Here is a powerful exercise that will show you how to step into bigger shoes. On a piece of paper, write the heading, "Know I Can." Under the heading, write down three goals you are confident you can accomplish, and probably will, within a matter of time. Below that section write, "Maybe I Can." Then number 4 through 6, and write down three projects you would like to do, but wonder if you really can. These are the dreams that stretch you beyond your current boundaries, but seem within the realm of possibility. Finally, write the heading, "Outrageous," and for numbers 7 through 9, record the three most outlandish visions you can think of, the dreams that thrill you to consider, but you don't see how they could possibly happen.

The second part of the exercise requires that you read your list daily, spending about twenty seconds visualizing each goal (sixty seconds if you are inspired). Hold each image clearly in mind, and get the feeling that your objective has already been realized.

The exercise becomes even more fun as you check off each goal when it is accomplished. Your visioning will be met with miracles and support from the universe through avenues you could never have predicted. As you complete checking off the first group, the second group will slide up to a higher level of possibility; the "Maybe I Can" section will become the "Know I Can." Your excitement will further increase when the third group ascends to become the second; somehow the "Outrageous" becomes "Maybe I Can," and before too long, "Know I Can." Then you can add more to your "Maybe I Can" and "Outrageous" lists and watch them slide up like credits rolling at the end of a movie. Your only job is to stay focused, keep visualizing, and remain open to receive more than you once thought you deserved.

A recent Amway convention centered on the theme, "Think Big-Settle for More." Life operates according to universal laws which, if you tap into them, will transport you home like a mighty stallion. Life gives us not what we struggle for, but what we allow. You can come to the ocean with a thimble, a bucket, or a tank truck, and you will take with you the volume of the container you brought.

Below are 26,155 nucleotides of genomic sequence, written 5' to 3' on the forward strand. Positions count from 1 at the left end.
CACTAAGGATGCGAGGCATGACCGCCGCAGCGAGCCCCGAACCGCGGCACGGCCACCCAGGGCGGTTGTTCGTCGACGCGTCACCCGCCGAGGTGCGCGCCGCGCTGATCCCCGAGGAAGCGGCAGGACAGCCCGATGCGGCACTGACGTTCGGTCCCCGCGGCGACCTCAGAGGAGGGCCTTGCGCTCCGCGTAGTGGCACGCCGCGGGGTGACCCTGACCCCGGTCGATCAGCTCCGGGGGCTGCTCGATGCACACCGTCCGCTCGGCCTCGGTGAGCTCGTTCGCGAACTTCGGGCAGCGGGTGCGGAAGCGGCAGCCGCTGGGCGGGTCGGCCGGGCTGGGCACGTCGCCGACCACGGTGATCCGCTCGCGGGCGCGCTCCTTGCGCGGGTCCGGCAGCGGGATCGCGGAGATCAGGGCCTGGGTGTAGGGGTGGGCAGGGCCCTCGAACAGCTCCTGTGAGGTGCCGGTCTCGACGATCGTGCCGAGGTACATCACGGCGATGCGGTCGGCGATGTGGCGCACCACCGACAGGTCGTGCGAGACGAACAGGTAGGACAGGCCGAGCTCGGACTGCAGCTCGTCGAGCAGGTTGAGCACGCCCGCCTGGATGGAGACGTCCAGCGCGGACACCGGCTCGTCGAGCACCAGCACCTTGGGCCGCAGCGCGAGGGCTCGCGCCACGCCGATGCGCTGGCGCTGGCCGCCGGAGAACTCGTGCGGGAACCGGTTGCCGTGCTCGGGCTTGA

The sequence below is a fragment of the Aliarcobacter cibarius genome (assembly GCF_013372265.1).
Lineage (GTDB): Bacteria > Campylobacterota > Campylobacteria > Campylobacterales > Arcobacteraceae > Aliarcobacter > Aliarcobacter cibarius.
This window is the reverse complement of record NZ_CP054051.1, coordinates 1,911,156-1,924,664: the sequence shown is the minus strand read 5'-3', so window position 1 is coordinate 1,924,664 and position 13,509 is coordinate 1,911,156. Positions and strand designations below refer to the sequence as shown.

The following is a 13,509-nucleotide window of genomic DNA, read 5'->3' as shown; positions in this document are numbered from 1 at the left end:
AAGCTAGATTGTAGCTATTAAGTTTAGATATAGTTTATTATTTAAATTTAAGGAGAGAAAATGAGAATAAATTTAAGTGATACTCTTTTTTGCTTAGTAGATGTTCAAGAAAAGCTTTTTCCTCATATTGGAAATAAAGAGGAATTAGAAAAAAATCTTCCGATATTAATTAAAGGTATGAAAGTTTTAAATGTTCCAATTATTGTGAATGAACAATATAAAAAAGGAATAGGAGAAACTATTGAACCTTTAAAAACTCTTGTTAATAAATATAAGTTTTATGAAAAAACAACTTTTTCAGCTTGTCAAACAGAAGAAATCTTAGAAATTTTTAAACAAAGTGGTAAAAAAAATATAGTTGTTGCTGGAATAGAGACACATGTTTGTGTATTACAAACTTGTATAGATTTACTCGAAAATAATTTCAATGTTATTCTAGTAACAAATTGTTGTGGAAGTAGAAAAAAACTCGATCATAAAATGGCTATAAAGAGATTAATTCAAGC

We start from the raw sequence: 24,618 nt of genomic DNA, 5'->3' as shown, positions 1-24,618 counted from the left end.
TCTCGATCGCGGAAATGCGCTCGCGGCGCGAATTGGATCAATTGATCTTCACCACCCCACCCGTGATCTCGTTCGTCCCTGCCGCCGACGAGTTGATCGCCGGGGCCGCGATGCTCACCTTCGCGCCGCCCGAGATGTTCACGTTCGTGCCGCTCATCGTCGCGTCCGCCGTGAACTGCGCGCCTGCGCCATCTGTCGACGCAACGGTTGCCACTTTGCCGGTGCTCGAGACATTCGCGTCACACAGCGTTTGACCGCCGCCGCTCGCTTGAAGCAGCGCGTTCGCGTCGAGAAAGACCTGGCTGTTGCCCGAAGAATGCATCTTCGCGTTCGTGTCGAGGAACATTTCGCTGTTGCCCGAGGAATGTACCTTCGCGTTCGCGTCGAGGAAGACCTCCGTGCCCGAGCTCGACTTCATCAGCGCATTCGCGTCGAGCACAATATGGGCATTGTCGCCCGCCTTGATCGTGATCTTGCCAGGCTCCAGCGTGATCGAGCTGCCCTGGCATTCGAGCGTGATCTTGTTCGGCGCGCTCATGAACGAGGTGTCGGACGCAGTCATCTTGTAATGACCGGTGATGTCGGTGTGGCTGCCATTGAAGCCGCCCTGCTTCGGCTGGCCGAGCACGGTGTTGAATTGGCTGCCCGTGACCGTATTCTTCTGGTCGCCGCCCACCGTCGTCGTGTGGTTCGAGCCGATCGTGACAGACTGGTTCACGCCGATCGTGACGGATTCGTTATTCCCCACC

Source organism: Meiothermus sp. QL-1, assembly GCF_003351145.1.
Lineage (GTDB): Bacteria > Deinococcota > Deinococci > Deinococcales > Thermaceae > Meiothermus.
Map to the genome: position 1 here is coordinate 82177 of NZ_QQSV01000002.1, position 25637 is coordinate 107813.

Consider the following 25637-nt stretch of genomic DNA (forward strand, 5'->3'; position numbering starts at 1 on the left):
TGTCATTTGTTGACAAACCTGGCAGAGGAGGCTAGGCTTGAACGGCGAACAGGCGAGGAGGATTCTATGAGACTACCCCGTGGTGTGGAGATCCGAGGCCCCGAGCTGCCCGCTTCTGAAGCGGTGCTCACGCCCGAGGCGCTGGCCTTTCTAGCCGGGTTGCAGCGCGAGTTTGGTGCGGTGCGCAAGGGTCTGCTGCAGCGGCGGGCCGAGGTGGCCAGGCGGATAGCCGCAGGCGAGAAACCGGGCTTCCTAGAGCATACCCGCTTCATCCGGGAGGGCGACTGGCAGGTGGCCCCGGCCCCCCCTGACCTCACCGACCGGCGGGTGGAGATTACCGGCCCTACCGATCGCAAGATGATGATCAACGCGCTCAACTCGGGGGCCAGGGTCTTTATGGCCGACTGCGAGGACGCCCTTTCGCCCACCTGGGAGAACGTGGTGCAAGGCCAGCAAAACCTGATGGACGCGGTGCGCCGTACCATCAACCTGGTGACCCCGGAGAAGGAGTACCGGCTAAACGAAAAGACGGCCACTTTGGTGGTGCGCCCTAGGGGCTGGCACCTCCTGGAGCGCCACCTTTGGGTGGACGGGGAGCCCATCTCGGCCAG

As I was leading a guided meditation I had a vision of a great light shining down on everyone in the room. The light was the abundance of the universe, the vast love of God, replete with infinite good and blessings. In the vision each person was sitting with a basket in his or her lap; some held tiny baskets, and others had huge ones. Those with small baskets were receiving a little, and those with huge baskets were receiving a lot. All was offered to all, and each gathered as much as they were willing to hold.

William Blake boldly declared, "A man's reach should exceed his grasp, or else what's a heaven for?"

Outrageous goals are valuable because they expand your belief system and carve wider neural pathways in your brain, by which your good may be delivered to you. Even if you do not achieve your highest goal immediately, you will attain far more than you would have if you entertained a smaller dream. "I used to shoot for the moon, and I hit the mountains; now I shoot for the stars, and I'm hitting the moon."

Be humble enough to admit that you don't see your highest possibilities, yet powerful enough to accept God's vision of your potential. Even our most exalted insights glimpse but a tiny portion of the big picture. In 1949, an issue of Popular Mechanics magazine featured an article by the expert on the then-new field of computers. He predicted that "by the end of the century, computers may weigh as little as 1.5 tons." I am now writing on a laptop computer that weighs 6 pounds-one five hundredth the size he predicted! The most exalted visionary of his time erred by a factor of 500! Imagine that the good you can receive is 500 hundred times more wonderful than you can imagine, and you will be taking your first step toward thinking for yourself as God thinks for you.

Alan Cohen is the author of the bestselling The Dragon Doesn't Live Here Anymore.

Copyright © 1997 by Alan Cohen
All rights reserved. Inquiries should be addressed to
Hay House, P.O. Box 5100, Carlsbad, CA 92018